Stage 10: Recovery Leadership
Leadership is critical to a financial recovery. A leader articulates a vision of what will be achieved through financial recovery. In addition, a leader demonstrates and embodies the behaviors and attitudes that are necessary to regain financial sustainability. He or she engages stakeholders in the recovery process and enables them to make meaningful contributions. A leader also makes tough decisions and keeps the recovery process on track and moving forward.
On this part of the Web site, you can learn about the essentials of leadership in the financial recovery process. The site is intended to provide a checklist of key leadership tasks and behaviors during recovery. You can access the following topics:
- Who is the leader? This section discusses who fills the role of leader during the recovery.
- General leadership behaviors for recovery. The common traits of effective recovery leaders are discussed here.
- Leadership credibility. During financial recovery, followers asked to take on difficult challenges will require credible leaders.
- Recovery leader and elected officials. This section describes how the recovery leader can work successfully with elected officials.
- Communication. Communication is a vital task for the recovery leader at all stages of the recovery process.
- Leadership tasks in the three phases of recovery. Different tasks are required of the leader in the Bridge, Reform, and Transform Phases.
Who is the leader?
The leader of the recovery process must catalyze the organization into action. Therefore, the primary leader must be sufficiently highly placed in the organization to influence others to change. Ideally, the organization’s CEO will be the primary leader (i.e., a city or county manager, a school superintendent, or a mayor).
People will naturally look to the finance officer for leadership as well. Consequently, the finance officer should be prepared to exercise leadership to help build the case for action, to get other people behind the recovery effort, and ultimately to lead the organization to financial resiliency.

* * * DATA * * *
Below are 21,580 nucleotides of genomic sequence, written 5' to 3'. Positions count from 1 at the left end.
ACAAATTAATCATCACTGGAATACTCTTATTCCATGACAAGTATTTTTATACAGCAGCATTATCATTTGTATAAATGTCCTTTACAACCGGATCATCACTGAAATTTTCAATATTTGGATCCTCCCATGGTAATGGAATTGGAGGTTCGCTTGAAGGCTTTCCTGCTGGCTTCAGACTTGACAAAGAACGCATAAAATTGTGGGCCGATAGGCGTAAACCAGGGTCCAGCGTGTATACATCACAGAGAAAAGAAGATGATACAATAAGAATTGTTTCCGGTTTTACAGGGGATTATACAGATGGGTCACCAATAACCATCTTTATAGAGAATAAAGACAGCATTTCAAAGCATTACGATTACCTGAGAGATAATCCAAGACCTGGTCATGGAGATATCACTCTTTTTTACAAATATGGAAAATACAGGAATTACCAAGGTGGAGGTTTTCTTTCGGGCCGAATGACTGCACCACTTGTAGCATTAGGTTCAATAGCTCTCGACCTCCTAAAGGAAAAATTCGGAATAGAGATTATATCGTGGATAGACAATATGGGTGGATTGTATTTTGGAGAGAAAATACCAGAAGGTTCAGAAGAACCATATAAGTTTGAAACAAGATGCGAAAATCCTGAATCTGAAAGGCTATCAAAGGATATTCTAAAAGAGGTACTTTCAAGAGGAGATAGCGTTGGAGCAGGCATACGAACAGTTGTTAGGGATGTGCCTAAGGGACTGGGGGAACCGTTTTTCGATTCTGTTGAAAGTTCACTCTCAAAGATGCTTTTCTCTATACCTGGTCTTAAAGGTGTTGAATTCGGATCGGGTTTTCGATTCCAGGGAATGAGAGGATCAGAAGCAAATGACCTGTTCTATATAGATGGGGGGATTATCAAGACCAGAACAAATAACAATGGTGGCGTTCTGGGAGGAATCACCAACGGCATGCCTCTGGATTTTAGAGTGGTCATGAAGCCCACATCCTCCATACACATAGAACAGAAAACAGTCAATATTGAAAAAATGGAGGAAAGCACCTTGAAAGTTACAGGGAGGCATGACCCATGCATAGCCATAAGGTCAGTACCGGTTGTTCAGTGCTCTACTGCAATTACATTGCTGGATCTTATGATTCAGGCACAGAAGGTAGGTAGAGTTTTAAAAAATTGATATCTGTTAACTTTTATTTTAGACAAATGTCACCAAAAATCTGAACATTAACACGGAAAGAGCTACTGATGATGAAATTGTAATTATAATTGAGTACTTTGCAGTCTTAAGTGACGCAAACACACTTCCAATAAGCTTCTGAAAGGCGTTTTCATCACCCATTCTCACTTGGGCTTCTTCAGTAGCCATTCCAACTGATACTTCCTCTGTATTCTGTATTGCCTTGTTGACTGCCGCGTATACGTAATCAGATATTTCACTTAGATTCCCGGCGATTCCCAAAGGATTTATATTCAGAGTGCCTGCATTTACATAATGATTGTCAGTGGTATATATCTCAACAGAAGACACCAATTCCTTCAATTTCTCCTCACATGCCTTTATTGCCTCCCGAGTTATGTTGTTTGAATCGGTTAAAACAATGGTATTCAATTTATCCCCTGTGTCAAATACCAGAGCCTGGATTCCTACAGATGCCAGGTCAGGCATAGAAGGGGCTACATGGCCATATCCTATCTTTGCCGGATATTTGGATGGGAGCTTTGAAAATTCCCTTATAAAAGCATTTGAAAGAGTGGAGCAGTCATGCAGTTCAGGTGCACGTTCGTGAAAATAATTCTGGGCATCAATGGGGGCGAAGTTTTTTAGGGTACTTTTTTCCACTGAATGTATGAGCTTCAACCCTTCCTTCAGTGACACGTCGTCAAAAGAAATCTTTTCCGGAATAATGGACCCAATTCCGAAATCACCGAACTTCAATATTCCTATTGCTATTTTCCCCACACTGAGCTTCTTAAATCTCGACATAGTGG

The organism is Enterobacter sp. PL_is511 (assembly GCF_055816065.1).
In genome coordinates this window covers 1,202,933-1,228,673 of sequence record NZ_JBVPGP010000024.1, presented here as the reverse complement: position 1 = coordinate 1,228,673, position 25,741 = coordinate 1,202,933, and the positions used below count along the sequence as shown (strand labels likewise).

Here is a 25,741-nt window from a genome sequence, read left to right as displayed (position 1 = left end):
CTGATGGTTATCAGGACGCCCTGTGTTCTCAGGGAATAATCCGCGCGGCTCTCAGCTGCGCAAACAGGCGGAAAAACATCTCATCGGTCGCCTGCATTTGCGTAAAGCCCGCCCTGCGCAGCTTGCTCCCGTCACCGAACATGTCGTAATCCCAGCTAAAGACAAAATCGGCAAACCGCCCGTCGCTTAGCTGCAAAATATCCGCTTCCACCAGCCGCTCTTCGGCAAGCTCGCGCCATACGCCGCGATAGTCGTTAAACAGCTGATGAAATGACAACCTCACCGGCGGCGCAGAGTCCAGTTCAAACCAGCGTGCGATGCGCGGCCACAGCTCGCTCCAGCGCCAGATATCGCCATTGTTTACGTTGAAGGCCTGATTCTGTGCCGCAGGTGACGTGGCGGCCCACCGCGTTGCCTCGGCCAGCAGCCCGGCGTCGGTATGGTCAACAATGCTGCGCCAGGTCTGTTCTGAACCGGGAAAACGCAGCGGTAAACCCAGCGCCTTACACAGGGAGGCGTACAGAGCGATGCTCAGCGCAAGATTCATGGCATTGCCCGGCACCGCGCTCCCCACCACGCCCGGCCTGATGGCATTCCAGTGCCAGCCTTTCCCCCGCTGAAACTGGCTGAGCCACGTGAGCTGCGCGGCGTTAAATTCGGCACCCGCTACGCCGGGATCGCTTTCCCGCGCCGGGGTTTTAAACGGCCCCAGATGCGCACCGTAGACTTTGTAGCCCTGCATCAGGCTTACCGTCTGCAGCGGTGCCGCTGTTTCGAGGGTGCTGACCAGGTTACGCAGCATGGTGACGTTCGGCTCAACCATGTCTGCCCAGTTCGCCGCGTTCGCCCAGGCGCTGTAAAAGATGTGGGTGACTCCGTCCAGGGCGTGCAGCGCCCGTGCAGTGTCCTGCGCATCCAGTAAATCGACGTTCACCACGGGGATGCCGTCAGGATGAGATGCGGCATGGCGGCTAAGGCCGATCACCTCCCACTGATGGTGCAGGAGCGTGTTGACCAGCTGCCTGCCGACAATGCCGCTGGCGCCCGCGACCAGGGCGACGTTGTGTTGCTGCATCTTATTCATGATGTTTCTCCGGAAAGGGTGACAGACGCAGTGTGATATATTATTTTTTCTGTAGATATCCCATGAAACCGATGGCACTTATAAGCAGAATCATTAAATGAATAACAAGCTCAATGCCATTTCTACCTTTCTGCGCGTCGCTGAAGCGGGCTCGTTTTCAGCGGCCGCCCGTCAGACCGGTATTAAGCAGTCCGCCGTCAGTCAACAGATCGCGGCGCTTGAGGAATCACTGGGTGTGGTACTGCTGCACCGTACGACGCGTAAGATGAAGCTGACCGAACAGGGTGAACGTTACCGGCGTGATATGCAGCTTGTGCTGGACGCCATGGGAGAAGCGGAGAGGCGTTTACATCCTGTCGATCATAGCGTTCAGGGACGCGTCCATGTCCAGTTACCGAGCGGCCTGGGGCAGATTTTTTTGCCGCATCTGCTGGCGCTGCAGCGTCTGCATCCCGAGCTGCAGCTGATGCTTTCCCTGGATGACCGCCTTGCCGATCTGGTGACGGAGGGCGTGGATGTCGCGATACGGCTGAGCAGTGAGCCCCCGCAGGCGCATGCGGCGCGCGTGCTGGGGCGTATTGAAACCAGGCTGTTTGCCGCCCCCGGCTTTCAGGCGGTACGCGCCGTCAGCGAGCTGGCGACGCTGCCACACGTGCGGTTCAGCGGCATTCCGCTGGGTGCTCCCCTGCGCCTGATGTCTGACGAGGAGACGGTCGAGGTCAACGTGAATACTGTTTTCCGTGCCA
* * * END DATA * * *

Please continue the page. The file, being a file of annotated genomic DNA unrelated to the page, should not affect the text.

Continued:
Leadership is Everyone’s Job
Ideally, leadership should come from people across the organization. Champions of the recovery process can be created by engaging those with a positive disposition towards the recovery process. For example, include those people on work teams that are charged with diagnosing the causes of financial distress or developing financial strategies.
Widespread leadership will result in a faster recovery and better institutionalization of the improvements made. It will also help take finance out of a policing role good financial management practices will take root because many people want them to, not because of the threat of sanction from the finance department.
At a minimum, there should be a central recovery team that is comprised of senior management. This team can work together to complete the leadership tasks described on this site.
There is no single best style of leadership for a recovery process, but effective leaders of financial recovery do have some commonalities. Below is a checklist of important leadership qualities and behaviors for recovery. Remember that leadership is a skill, so if your team is missing a trait it can be learned.
- Emotional intelligence
- Enthusiasm about public service
- Fairness and respect
- Honesty and forthrightness
Leaders should be mindful of how their words and actions impact credibility. Credibility is essential during financial recovery. As leadership guru Jim Kouzes puts it, “When you have to act quickly and decisively under adverse circumstances, and at the same time maintain the highest levels of follower commitment, you need lots of credit stored up with your constituents.” Here is a checklist for creating credible leadership.
- Articulate a vision
- Be consistent in words and behaviors